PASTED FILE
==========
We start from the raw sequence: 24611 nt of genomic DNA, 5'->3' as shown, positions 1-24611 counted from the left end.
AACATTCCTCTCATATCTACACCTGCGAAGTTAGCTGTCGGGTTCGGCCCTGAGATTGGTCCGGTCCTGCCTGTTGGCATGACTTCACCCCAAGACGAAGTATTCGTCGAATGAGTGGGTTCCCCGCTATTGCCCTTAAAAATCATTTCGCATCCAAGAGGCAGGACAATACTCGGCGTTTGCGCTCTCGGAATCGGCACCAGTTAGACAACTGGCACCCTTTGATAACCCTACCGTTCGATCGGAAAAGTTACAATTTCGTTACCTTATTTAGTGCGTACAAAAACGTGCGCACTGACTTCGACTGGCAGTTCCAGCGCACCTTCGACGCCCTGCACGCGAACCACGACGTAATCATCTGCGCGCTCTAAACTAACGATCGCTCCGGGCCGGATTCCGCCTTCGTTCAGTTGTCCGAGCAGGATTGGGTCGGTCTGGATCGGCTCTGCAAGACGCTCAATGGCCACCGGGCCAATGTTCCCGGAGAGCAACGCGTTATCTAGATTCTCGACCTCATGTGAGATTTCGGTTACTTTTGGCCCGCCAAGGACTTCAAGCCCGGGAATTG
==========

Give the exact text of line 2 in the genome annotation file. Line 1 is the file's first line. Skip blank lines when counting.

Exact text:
AACATTCCTCTCATATCTACACCTGCGAAGTTAGCTGTCGGGTTCGGCCCTGAGATTGGTCCGGTCCTGCCTGTTGGCATGACTTCACCCCAAGACGAAGTATTCGTCGAATGAGTGGGTTCCCCGCTATTGCCCTTAAAAATCATTTCGCATCCAAGAGGCAGGACAATACTCGGCGTTTGCGCTCTCGGAATCGGCACCAGTTAGACAACTGGCACCCTTTGATAACCCTACCGTTCGATCGGAAAAGTTACAATTTCGTTACCTTATTTAGTGCGTACAAAAACGTGCGCACTGACTTCGACTGGCAGTTCCAGCGCACCTTCGACGCCCTGCACGCGAACCACGACGTAATCATCTGCGCGCTCTAAACTAACGATCGCTCCGGGCCGGATTCCGCCTTCGTTCAGTTGTCCGAGCAGGATTGGGTCGGTCTGGATCGGCTCTGCAAGACGCTCAATGGCCACCGGGCCAATGTTCCCGGAGAGCAACGCGTTATCTAGATTCTCGACCTCATGTGAGATTTCGGTTACTTTTGGCCCGCCAAGGACTTCAAGCCCGGGAATTG